Seamus: Your Support Got Me Through


Seamus Coleman has thanked supporters of Everton, Ireland and from around the world for helping to “get [him] through” his injury nightmare, while vowing, “I’m a fighter, I’ve had tough journeys before” and insisting he will be back as strong as ever.

The defender returned this week to USM Finch Farm to begin the early stages of rehabilitation after suffering a double leg break while captaining the Republic of Ireland in a World Cup qualifier against Wales in Dublin on 25 March.

The affection for the popular 28-year-old was highlighted by the thousands of messages received from around the world to offer support and wish him well in his recovery.

In his first interview since breaking his leg, Coleman told evertontv that backing – including help from Everton and Ireland staff ­- was crucial in getting him through a “tough period”, while serving as a timely reminder of the “great and special Club” he plays for.

“It’s great to be back, nice to see everyone again – it’s like my first day all over again,” said the right-back.

“Obviously, I’d rather be fit and well but I’ve had a good month at home in Ireland to get my head around everything and now I’m ready to get back to work.

“I’m not on social media. It was tempting to go back on to thank everyone but I thought I’d wait to come back here to do the interview and just to say thank you for the support I’ve had from the two management teams, from the doctors, the surgeons and all the fans back home and here.

“Until something like this happens you don’t always realise how fortunate you are to play for this Club, to play for the national team and to have all that support behind me.

“Every little card meant so much to me and my family. All those well-wishes will get me through this tough period because people have gone out of their way to send cards, to send prayers and it definitely gets you through it.

“I always knew this was a great club, a special club. I never wanted this injury to happen but it has reminded me that the Club is amazing, as is the support I had from all the fans.

“I try to get involved as much as I can and help people outside of the game and I think I got that support back 10 times over.

“I couldn’t possibly thank everyone because there’s too many but everyone has played their part so far and it’s my job now to do the rest and get back on that pitch.”

After successful surgery the day after his injury, Coleman spent a month with his family in his hometown of Killybegs.

During that time he was paid a visit by Blues boss Ronald Koeman, skipper Phil Jagielka – who also dedicated his goal at Manchester United to his teammate - and Club staff, while Evertonians made it clear they are fully behind the Irishman with loud renditions of his “Sixty Grand” chant at Goodison and away matches.

“It’s been great to see everyone, people asking me how I am and how I’ve been,” added Coleman, who joined Everton in 2009 for £60,000 from Sligo Rovers and has since gone on to make more than 200 appearances for the Club. “The manager came over to see me with Jags and a couple of staff members. [Republic of Ireland manager] Martin O’Neill came over to see me as well, so the support has been brilliant.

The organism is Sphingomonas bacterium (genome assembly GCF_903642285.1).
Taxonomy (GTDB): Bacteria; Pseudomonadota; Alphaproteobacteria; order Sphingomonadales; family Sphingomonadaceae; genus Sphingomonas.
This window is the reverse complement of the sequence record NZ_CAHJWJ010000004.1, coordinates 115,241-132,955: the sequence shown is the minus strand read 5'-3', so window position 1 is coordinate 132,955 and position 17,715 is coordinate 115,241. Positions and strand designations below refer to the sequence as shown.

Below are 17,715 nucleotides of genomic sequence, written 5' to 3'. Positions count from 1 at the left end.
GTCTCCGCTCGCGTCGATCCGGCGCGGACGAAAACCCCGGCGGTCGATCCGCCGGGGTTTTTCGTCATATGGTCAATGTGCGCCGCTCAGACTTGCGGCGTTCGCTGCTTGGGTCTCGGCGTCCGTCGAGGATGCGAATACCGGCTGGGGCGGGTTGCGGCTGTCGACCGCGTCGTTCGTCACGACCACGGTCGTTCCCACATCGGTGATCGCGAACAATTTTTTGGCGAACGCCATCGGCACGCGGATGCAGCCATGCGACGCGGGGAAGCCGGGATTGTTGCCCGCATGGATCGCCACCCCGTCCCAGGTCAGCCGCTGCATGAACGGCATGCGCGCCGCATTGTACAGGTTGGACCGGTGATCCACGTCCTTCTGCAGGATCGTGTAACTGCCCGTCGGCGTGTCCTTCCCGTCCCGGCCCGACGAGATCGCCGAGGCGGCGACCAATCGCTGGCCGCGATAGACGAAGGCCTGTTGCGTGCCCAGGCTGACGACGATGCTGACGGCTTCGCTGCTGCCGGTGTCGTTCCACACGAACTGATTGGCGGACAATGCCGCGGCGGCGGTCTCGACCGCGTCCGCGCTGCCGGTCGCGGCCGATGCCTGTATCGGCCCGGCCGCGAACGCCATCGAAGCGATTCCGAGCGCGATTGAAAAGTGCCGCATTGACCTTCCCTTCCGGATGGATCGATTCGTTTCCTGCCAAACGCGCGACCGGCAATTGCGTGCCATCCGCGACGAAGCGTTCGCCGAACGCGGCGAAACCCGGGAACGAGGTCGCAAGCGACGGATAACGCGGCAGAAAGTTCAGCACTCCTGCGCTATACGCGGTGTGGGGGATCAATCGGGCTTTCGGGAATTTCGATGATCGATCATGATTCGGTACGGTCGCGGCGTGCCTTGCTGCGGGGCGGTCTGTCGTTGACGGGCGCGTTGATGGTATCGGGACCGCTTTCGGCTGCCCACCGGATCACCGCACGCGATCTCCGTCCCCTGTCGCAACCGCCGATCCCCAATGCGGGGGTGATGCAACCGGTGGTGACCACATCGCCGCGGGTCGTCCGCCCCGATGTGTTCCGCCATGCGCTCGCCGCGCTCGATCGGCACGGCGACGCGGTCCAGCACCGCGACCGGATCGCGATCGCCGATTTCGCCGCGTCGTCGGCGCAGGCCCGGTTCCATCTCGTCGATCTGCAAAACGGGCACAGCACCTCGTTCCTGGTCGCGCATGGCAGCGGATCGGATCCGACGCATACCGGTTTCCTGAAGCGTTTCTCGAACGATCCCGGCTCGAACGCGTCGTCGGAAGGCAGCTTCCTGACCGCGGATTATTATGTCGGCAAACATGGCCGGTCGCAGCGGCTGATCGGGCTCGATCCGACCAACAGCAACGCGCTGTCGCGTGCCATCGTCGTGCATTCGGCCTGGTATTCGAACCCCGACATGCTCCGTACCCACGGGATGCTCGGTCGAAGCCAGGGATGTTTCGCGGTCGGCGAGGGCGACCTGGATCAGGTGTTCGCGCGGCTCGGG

“I can’t emphasise enough the Irish players coming to visit me in hospital for the first few days and then all the messages from the lads back here. Jags’ goal celebration was great, a nice little touch.

“Sitting watching the game with my friends and hearing the fans at Old Trafford singing my song, stuff like that means a lot when you’re in the early stages of rehab and maybe a bit low. All that stuff got me through.

“I’ve heard the song sung plenty of times. It always felt good but it felt that little bit different when you’re sat at home with your leg up and to hear them still singing your name when you’re not on the pitch, it means a lot to me. It’s something that I really do appreciate from the Everton fans.”

Having come into professional football late and battled his way to the Premier League, Coleman is no stranger to taking tough routes to the top.

And with the road to recovery now underway, he is confident his fighting qualities will prove crucial in the coming months.

“I’ve had tough journeys before in the past,” he admits. “It hasn’t been a smooth journey to play for Everton and to captain my country.

“I’m a fighter and there’s a part of me that’s looking forward to this challenge. It’s something to start all over again and fight for.

“I’ve started with very small exercises in the gym. I’ve been doing some walking in the pool and aqua-jogging. It’s just good to be back in and around the Club and feeling like a professional footballer again.

“It was great to be around my family and friends back home but I’ve been itching to get back. It’s small steps but I’m ready to work.

“I’m really enjoying it and looking forward to the challenge ahead because it’s going to be tough but I’ve had tough journeys before and this is just another one.” 




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